China’s 2024 Catalogue for Guiding Industry Restructuring

Posted by Written by Giulia Interesse Reading Time: 6 minutes

The 2024 Catalogue for Guiding Industry Restructuring, announced by China’s NDRC, marks a strategic shift by focusing on high-tech industries and environmental priorities. Businesses are urged to grasp the dual emphasis, align with evolving policies, and capitalize on emerging opportunities in the dynamic economic landscape.

On December 29, 2023, China’s National Development and Reform Commission (NDRC) revealed the upcoming 2024 Edition of the Catalogue for Guiding Industry Restructuring (referred to as the “Catalogue”). This unveiling followed the seeking opinion on the Exposure Draft until August 14, 2023.

Set to come into effect on February 1, 2024, the Catalogue will formally supersede the 2019 version.

This updated edition serves as a comprehensive guide, intricately charting the strategic roadmap for the restructuring of diverse industrial sectors across China. It also signifies a step towards aligning industries with evolving economic goals and priorities.

This Catalogue carries substantial guidance for both domestic and foreign investors, offering insights into sectors that are promoted or discouraged for investment. In this article, we present an overview of the Catalogue’s key contents, along with the updates featured in the 2024 version.

What is the Catalogue for Guiding Industry Restructuring?

The Catalogue for Guiding Industry Restructuring is a governmental document that provides guidance and direction for the restructuring of industries. It serves as an important reference for directing social investments, managing government investment projects, and formulating policies related to finance, taxation, credit, land, imports, and exports.

The Catalogue classifies industries into three categories – “encouraged,” “restricted,” and “obsolete”. It essentially filters out elements that align with national laws and policies. Specifically:

  • The “encouraged” category involves advanced technologies, equipment, products, and industries crucial for fostering high-quality economic and social development and emphasizes the need for active support and promotion. Projects falling under the “encouraged” category may be eligible for support in the form of fiscal, tax, land, and credit assistance, potentially provided by government departments and financial institutions.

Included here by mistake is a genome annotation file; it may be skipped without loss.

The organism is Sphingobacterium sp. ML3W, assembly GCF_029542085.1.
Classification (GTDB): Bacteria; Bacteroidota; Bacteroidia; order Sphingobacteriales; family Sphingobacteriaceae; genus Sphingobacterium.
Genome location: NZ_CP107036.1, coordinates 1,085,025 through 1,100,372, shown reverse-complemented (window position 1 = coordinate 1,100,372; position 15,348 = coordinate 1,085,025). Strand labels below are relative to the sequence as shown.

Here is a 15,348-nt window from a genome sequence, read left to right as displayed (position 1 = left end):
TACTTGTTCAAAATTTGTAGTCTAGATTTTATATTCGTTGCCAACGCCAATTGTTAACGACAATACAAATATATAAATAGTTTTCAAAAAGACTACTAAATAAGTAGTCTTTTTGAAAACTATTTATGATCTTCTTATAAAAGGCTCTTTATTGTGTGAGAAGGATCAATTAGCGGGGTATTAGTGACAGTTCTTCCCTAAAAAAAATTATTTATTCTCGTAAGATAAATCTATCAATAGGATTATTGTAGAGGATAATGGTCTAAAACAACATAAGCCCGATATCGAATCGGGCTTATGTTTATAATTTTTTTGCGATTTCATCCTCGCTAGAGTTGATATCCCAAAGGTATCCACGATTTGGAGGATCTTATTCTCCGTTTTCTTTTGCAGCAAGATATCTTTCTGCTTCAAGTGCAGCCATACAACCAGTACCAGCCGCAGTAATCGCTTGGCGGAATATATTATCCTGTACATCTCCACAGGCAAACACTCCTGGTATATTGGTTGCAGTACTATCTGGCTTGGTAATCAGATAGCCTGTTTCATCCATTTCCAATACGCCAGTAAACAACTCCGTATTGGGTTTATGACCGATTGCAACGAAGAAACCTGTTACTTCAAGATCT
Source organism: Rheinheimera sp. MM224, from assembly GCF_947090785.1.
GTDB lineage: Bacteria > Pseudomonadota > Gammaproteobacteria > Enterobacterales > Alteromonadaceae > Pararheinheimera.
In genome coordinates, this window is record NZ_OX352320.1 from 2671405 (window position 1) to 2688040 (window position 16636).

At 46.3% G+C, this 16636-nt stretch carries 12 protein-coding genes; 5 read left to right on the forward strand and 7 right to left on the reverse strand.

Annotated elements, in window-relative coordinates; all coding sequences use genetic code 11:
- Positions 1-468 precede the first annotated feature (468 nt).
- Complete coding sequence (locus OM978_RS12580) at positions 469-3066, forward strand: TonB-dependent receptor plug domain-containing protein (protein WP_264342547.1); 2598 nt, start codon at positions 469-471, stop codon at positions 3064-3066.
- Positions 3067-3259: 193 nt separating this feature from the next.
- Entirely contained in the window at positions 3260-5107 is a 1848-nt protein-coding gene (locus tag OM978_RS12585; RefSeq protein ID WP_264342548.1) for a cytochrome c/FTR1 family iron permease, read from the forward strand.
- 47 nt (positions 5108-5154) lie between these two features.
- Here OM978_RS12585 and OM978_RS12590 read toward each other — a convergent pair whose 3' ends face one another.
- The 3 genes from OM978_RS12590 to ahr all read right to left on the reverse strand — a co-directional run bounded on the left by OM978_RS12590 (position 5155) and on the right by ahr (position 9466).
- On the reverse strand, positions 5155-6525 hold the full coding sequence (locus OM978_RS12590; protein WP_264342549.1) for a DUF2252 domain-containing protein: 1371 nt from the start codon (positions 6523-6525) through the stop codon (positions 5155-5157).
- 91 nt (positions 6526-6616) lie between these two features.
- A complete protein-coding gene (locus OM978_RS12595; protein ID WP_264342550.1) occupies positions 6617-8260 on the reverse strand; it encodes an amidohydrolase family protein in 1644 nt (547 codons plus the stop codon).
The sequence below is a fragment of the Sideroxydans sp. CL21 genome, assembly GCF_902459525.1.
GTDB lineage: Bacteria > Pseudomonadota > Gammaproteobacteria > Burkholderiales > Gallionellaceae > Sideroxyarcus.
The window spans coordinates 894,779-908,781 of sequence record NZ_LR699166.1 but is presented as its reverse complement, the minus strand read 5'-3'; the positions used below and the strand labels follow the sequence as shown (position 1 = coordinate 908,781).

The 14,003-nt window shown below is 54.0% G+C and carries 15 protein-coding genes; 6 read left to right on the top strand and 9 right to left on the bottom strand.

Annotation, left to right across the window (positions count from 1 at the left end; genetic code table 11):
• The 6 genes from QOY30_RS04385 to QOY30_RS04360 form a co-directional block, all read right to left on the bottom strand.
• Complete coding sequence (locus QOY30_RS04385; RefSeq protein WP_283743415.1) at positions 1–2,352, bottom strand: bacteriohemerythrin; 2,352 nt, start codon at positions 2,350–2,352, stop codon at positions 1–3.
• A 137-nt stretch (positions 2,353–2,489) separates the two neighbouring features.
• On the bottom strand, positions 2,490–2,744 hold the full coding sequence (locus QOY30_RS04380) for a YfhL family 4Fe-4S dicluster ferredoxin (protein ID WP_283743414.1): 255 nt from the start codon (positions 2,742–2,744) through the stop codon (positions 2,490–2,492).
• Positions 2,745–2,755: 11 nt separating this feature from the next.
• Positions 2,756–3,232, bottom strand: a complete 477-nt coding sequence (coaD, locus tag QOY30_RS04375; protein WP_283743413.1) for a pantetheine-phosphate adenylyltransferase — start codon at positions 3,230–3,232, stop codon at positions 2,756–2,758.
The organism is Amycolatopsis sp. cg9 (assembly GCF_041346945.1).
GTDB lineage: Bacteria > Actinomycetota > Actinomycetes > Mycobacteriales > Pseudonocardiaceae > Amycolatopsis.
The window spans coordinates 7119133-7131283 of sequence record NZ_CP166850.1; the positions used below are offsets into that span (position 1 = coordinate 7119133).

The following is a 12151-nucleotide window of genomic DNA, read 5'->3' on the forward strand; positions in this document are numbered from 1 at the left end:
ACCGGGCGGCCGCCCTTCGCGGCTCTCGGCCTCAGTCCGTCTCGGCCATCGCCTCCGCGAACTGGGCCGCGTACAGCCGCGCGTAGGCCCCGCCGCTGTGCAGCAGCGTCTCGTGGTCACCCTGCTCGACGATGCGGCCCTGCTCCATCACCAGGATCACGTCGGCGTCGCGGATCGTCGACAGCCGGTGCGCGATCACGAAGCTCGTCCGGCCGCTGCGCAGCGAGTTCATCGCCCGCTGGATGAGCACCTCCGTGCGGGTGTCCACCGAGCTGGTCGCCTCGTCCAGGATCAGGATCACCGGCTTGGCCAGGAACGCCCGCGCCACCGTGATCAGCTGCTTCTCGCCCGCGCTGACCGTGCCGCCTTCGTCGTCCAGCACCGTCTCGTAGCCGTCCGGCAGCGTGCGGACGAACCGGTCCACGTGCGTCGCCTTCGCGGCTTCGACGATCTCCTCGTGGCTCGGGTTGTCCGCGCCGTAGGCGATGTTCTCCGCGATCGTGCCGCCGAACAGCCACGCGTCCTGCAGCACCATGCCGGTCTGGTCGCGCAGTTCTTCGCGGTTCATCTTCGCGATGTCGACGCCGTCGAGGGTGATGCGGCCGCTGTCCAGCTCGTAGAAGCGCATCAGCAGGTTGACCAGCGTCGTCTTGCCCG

• The “restricted” category pertains to outdated technologies, equipment, and products that diverge from industry access conditions and relevant regulations. For projects falling under the restricted category, new construction projects are prohibited. Existing production capacities are allowed to undergo transformation and upgrades within a specified timeframe.
  • The “obsolete” category encompasses obsolete technologies, equipment, and products failing to adhere to relevant laws and regulations, signifying a lack of safe production conditions, substantial resource wastage, and environmental pollution. Investment in projects classified as obsolete is strictly prohibited, and they must be phased out according to the stipulated timeframe.

What is the background of the 2024 Catalogue?

Since its inception in 2005, the Catalogue for Guiding Industry Restructuring has been a pivotal instrument in shaping investments and directing government projects in China.

Previously updated in 2011, 2013, and 2019, this critical policy document has continuously evolved to keep pace with dynamic market challenges and demands.

The 2024 edition serves as the latest chapter in this ongoing evolution. It plays a vital role in influencing China’s economic landscape, reflecting the commitment of the NDRC and collaborating departments to adapt and fine-tune strategies for the ever-changing market conditions. This revision aims to align the Catalogue with the latest market dynamics and emerging economic priorities.

What’s new in the 2024 Catalogue?

The 2024 Catalogue consists of a comprehensive set of 1005 entries, categorized into 352 entries under the Encouraged category, 231 entries under the Restricted category, and 422 entries under the Obsolete category.

A comparative analysis with the previous 2019 version reveals a notable decrease of 473 entries in total – a significant reduction of 469 entries in the Encouraged category, a modest increase of 16 entries in the Restricted category, and a decrease of 20 entries in the Obsolete category. The decline in the number of entries within the Encouraged category primarily stems from a strategic consolidation and integration approach regarding industry categories, aimed at unifying entries that share similar characteristics or objectives. This strategic move aims to simplify and enhance the effectiveness of the Catalogue, grouping priority investment areas for easier comprehension.

The policy changes of the 2024 Catalogue also include:

  • Inclusion of high-tech industries: The 2024 version of the Catalogue demonstrates a heightened focus on advancing technology, with various high-tech sectors now falling under the “encouraged industry” category. New additions include smart manufacturing, advanced agricultural machinery, and machine automation, indicating a concerted effort to foster innovation and technological advancement.
  • Increasing focus of the green economy: The 2024 Catalogue exhibits a significant emphasis on sustainability, with the term “green” appearing more than 50 times. This expanded focus not only continues to emphasize the crucial role of the green economy in traditional manufacturing industries but also actively encourages market entities to explore and invest in various green sectors, including agriculture, fisheries, energy, pharmaceuticals, transportation, recycling, and in particular, green tech (such as novel energy storage technologies, green hydrogen carbon capture, utilization, and storage, and next-generation perovskite solar cells.This shift highlights the Chinese government’s push to encourage industries to enhance their environmental, social, and governance (ESG) performance and recycling capabilities. ). It also demonstrates China’s ambition to take a lead in the global energy transition and underpins the country’s plan to transition its economy to a greener and higher value-added one.